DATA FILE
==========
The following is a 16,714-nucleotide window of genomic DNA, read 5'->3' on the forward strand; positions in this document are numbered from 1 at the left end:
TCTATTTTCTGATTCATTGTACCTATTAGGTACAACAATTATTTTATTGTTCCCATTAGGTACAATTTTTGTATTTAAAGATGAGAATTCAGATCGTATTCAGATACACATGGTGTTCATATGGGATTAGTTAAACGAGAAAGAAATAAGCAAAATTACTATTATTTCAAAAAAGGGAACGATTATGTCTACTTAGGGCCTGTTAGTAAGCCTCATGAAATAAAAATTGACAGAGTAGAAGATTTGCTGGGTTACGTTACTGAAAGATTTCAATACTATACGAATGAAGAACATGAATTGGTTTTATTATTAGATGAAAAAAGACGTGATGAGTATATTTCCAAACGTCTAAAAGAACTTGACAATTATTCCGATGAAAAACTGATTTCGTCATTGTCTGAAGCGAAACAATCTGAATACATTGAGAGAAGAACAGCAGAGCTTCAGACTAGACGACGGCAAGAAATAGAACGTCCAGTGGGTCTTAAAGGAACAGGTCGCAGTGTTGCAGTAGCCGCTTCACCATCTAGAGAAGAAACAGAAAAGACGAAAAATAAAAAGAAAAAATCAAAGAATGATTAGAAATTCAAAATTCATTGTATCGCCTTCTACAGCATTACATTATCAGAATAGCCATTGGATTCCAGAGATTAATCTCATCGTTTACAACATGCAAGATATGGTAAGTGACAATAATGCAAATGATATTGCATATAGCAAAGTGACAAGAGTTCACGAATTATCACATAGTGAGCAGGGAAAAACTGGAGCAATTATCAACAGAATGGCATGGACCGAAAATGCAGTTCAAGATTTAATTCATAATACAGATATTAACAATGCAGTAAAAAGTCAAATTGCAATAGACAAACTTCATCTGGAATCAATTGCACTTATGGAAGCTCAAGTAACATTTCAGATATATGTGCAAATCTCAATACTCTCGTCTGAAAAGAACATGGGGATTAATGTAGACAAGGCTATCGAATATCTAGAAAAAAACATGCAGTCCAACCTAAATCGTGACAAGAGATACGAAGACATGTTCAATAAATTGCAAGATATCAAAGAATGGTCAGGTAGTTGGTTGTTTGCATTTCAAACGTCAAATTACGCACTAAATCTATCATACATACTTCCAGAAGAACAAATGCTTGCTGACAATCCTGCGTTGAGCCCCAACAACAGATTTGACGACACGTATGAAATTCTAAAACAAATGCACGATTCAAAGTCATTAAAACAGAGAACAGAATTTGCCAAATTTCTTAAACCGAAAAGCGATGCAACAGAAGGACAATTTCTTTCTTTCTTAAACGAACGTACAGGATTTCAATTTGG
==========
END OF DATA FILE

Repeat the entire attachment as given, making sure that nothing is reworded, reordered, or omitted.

The following is a 16,714-nucleotide window of genomic DNA, read 5'->3' on the forward strand; positions in this document are numbered from 1 at the left end:
TCTATTTTCTGATTCATTGTACCTATTAGGTACAACAATTATTTTATTGTTCCCATTAGGTACAATTTTTGTATTTAAAGATGAGAATTCAGATCGTATTCAGATACACATGGTGTTCATATGGGATTAGTTAAACGAGAAAGAAATAAGCAAAATTACTATTATTTCAAAAAAGGGAACGATTATGTCTACTTAGGGCCTGTTAGTAAGCCTCATGAAATAAAAATTGACAGAGTAGAAGATTTGCTGGGTTACGTTACTGAAAGATTTCAATACTATACGAATGAAGAACATGAATTGGTTTTATTATTAGATGAAAAAAGACGTGATGAGTATATTTCCAAACGTCTAAAAGAACTTGACAATTATTCCGATGAAAAACTGATTTCGTCATTGTCTGAAGCGAAACAATCTGAATACATTGAGAGAAGAACAGCAGAGCTTCAGACTAGACGACGGCAAGAAATAGAACGTCCAGTGGGTCTTAAAGGAACAGGTCGCAGTGTTGCAGTAGCCGCTTCACCATCTAGAGAAGAAACAGAAAAGACGAAAAATAAAAAGAAAAAATCAAAGAATGATTAGAAATTCAAAATTCATTGTATCGCCTTCTACAGCATTACATTATCAGAATAGCCATTGGATTCCAGAGATTAATCTCATCGTTTACAACATGCAAGATATGGTAAGTGACAATAATGCAAATGATATTGCATATAGCAAAGTGACAAGAGTTCACGAATTATCACATAGTGAGCAGGGAAAAACTGGAGCAATTATCAACAGAATGGCATGGACCGAAAATGCAGTTCAAGATTTAATTCATAATACAGATATTAACAATGCAGTAAAAAGTCAAATTGCAATAGACAAACTTCATCTGGAATCAATTGCACTTATGGAAGCTCAAGTAACATTTCAGATATATGTGCAAATCTCAATACTCTCGTCTGAAAAGAACATGGGGATTAATGTAGACAAGGCTATCGAATATCTAGAAAAAAACATGCAGTCCAACCTAAATCGTGACAAGAGATACGAAGACATGTTCAATAAATTGCAAGATATCAAAGAATGGTCAGGTAGTTGGTTGTTTGCATTTCAAACGTCAAATTACGCACTAAATCTATCATACATACTTCCAGAAGAACAAATGCTTGCTGACAATCCTGCGTTGAGCCCCAACAACAGATTTGACGACACGTATGAAATTCTAAAACAAATGCACGATTCAAAGTCATTAAAACAGAGAACAGAATTTGCCAAATTTCTTAAACCGAAAAGCGATGCAACAGAAGGACAATTTCTTTCTTTCTTAAACGAACGTACAGGATTTCAATTTGG